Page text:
It was a long time ago, another life really.
We sat in a restaurant of starched white table cloths and talked. Long after our plates were removed and we were coaxing the last drops of champagne from the night, we talked. And talked. The other diners left. The waiters hovered at a safe distance, at first complicit in our encounter, then realizing this would not end of its own accord, standing closer, intervening more often.
Finally the unctuous maître d’ kicked us out, egged on by the waiters who hovered at the edges, their hands yearning to loosen their bow ties.
The maitre d’ was miffed that we had called his bluff: now he was forced to show the limits of the studied graciousness and endless servility that he had cultivated all night long. He locked the door behind us with a clunk of the lock, glad to see us gone.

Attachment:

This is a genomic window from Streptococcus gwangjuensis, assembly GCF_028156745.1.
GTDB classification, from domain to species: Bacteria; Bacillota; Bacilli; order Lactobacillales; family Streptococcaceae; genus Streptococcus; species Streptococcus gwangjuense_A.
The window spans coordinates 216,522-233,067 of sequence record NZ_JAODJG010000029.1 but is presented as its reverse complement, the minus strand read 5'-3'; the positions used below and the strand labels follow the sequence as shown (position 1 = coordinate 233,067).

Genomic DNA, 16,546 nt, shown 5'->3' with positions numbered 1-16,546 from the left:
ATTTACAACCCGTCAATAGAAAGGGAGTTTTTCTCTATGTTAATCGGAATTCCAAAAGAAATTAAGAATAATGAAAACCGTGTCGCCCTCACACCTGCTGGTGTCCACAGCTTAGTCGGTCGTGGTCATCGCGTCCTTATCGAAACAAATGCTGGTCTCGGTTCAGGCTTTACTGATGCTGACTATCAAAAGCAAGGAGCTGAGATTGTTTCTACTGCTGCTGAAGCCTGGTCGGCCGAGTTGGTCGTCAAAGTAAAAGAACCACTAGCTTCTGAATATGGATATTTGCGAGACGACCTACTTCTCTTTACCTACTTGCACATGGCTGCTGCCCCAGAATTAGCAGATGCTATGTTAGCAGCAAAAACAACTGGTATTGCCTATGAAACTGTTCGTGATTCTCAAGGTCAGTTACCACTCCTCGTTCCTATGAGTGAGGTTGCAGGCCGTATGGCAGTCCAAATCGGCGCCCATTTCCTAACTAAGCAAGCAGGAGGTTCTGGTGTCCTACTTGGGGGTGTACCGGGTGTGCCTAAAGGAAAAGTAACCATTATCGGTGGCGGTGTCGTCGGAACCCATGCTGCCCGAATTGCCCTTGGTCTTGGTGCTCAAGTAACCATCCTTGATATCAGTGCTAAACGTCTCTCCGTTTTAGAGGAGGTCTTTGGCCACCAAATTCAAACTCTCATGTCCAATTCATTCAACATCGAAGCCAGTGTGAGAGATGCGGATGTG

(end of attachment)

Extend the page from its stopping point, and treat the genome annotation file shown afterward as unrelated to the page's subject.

We were oblivious. We left the restaurant still talking and walked across the empty city until her feet in heels could take no more. Reluctantly, we parted: she to a taxi, me to further pavement strolling. I needed to walk her presence out of my blood if I were to go home.
We parted – but not for long.
That was a defining moment in my life. She was admittedly drop-dead gorgeous but what made me fall in love was her ability to embrace the beauty and the darkness of life in a single gulp and free me from my cell. She would confess things to me and I would confess things to her and it would not upset the exquisite balance of life around us. I could be broken and unfinished in all sorts of places and still bright and shining and complete in her eyes.
She taught me that life is mottled and fissured and rarely ends well. I showed her that it was still a thing of beauty to be revered and celebrated.
And so it goes, even today. Honesty still turns me on.